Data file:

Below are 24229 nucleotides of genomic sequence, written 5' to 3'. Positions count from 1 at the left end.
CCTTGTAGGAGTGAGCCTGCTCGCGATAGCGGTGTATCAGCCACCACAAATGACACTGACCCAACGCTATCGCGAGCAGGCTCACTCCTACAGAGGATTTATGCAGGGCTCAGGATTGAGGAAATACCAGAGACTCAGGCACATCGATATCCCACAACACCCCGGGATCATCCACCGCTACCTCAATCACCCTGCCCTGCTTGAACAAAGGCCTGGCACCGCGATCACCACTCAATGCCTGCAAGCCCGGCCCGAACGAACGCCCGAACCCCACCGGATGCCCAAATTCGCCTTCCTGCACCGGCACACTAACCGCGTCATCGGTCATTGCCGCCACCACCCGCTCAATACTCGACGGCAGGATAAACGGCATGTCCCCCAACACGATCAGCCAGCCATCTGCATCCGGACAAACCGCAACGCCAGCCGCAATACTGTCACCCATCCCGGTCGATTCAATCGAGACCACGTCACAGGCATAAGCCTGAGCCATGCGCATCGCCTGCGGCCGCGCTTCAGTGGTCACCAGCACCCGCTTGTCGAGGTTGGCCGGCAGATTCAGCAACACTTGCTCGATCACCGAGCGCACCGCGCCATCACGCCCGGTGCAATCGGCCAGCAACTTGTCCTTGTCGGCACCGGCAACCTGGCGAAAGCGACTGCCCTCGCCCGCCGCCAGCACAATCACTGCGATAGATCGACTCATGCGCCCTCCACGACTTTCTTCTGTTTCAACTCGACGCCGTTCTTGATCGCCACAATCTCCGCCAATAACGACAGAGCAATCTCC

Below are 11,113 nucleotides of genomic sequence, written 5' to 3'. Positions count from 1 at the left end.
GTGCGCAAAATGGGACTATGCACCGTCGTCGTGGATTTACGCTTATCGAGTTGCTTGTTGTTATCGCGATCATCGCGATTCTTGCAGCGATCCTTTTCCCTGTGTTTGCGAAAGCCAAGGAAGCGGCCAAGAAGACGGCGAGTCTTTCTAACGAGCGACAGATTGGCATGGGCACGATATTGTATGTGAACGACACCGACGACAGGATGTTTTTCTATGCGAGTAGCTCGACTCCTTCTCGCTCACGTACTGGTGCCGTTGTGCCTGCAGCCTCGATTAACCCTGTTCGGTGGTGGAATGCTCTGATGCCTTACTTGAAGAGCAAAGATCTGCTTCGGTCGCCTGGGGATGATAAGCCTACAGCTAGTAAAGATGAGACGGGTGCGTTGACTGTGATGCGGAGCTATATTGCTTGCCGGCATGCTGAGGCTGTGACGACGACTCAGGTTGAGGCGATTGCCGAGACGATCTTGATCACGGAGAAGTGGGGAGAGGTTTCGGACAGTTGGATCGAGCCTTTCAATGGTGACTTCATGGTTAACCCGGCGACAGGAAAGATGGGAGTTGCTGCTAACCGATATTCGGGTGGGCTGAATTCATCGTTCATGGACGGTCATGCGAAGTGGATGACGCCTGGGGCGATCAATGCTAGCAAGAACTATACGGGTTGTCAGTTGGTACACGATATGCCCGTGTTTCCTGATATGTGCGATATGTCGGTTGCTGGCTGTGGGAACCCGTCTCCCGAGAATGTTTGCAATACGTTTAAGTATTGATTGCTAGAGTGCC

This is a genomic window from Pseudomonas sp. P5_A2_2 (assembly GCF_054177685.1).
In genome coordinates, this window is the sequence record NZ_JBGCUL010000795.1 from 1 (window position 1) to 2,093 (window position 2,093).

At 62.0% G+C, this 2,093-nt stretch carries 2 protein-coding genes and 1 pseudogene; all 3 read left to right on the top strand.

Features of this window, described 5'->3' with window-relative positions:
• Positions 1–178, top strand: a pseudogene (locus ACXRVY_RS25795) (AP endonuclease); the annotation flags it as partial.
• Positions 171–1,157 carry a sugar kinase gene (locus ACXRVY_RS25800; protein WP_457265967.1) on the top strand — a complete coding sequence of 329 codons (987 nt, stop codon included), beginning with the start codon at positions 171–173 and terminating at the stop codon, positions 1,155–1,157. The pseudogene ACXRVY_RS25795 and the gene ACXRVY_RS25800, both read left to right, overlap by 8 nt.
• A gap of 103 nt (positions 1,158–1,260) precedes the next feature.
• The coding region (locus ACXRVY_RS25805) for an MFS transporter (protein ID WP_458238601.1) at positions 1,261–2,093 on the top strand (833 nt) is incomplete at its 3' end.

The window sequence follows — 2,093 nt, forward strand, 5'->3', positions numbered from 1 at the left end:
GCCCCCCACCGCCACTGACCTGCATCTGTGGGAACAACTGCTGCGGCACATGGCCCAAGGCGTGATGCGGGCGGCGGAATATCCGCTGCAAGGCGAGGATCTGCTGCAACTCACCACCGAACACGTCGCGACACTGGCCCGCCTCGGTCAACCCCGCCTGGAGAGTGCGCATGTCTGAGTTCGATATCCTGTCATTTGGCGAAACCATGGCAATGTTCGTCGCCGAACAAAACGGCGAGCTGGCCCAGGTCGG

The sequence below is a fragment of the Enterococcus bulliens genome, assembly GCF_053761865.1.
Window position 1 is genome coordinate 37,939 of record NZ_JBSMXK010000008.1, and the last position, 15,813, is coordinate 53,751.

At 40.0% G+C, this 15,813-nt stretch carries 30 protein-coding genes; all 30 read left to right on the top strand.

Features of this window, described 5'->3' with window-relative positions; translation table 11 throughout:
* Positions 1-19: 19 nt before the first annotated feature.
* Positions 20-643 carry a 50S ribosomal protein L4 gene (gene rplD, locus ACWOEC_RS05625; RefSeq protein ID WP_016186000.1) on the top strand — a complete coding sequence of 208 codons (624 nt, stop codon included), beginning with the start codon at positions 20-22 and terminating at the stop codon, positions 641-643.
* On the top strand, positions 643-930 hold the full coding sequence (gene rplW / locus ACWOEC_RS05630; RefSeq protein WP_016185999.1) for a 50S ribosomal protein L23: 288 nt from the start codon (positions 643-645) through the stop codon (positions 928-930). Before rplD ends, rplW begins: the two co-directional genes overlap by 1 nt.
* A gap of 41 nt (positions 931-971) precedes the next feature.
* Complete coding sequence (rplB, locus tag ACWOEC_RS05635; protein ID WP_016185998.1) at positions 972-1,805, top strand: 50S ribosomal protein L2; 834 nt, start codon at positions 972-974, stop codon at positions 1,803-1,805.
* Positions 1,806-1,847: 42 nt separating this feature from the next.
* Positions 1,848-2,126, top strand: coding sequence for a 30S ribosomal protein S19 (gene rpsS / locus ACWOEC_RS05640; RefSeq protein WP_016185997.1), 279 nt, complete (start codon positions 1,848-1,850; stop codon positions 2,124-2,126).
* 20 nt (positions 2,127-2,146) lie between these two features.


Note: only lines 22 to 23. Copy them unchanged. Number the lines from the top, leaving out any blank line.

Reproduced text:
* A gap of 41 nt (positions 931-971) precedes the next feature.
* Complete coding sequence (rplB, locus tag ACWOEC_RS05635; protein ID WP_016185998.1) at positions 972-1,805, top strand: 50S ribosomal protein L2; 834 nt, start codon at positions 972-974, stop codon at positions 1,803-1,805.